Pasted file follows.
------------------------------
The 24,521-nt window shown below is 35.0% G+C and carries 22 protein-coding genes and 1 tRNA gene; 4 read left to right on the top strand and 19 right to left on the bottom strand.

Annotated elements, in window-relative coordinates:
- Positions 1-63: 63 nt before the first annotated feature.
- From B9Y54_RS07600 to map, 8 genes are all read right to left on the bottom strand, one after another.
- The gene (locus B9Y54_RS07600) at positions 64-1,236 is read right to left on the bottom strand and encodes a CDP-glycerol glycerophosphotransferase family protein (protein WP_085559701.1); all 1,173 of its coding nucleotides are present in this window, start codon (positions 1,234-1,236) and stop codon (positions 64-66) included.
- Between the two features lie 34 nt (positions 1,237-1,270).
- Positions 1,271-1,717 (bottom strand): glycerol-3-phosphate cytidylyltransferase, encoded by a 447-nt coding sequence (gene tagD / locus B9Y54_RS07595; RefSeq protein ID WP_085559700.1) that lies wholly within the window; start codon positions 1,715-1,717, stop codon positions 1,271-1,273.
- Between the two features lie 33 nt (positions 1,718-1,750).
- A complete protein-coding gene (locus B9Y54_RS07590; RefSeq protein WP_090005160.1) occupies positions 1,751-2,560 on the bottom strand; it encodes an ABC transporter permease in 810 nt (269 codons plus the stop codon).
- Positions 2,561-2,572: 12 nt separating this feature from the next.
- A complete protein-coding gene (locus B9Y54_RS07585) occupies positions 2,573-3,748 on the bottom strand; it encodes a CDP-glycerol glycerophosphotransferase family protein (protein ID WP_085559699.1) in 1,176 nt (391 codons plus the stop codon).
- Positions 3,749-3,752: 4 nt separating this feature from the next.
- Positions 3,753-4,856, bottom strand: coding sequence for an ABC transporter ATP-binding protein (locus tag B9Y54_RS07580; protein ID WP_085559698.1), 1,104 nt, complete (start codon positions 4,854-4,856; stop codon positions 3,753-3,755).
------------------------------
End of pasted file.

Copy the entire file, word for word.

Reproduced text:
The 24,521-nt window shown below is 35.0% G+C and carries 22 protein-coding genes and 1 tRNA gene; 4 read left to right on the top strand and 19 right to left on the bottom strand.

Annotated elements, in window-relative coordinates:
- Positions 1-63: 63 nt before the first annotated feature.
- From B9Y54_RS07600 to map, 8 genes are all read right to left on the bottom strand, one after another.
- The gene (locus B9Y54_RS07600) at positions 64-1,236 is read right to left on the bottom strand and encodes a CDP-glycerol glycerophosphotransferase family protein (protein WP_085559701.1); all 1,173 of its coding nucleotides are present in this window, start codon (positions 1,234-1,236) and stop codon (positions 64-66) included.
- Between the two features lie 34 nt (positions 1,237-1,270).
- Positions 1,271-1,717 (bottom strand): glycerol-3-phosphate cytidylyltransferase, encoded by a 447-nt coding sequence (gene tagD / locus B9Y54_RS07595; RefSeq protein ID WP_085559700.1) that lies wholly within the window; start codon positions 1,715-1,717, stop codon positions 1,271-1,273.
- Between the two features lie 33 nt (positions 1,718-1,750).
- A complete protein-coding gene (locus B9Y54_RS07590; RefSeq protein WP_090005160.1) occupies positions 1,751-2,560 on the bottom strand; it encodes an ABC transporter permease in 810 nt (269 codons plus the stop codon).
- Positions 2,561-2,572: 12 nt separating this feature from the next.
- A complete protein-coding gene (locus B9Y54_RS07585) occupies positions 2,573-3,748 on the bottom strand; it encodes a CDP-glycerol glycerophosphotransferase family protein (protein ID WP_085559699.1) in 1,176 nt (391 codons plus the stop codon).
- Positions 3,749-3,752: 4 nt separating this feature from the next.
- Positions 3,753-4,856, bottom strand: coding sequence for an ABC transporter ATP-binding protein (locus tag B9Y54_RS07580; protein ID WP_085559698.1), 1,104 nt, complete (start codon positions 4,854-4,856; stop codon positions 3,753-3,755).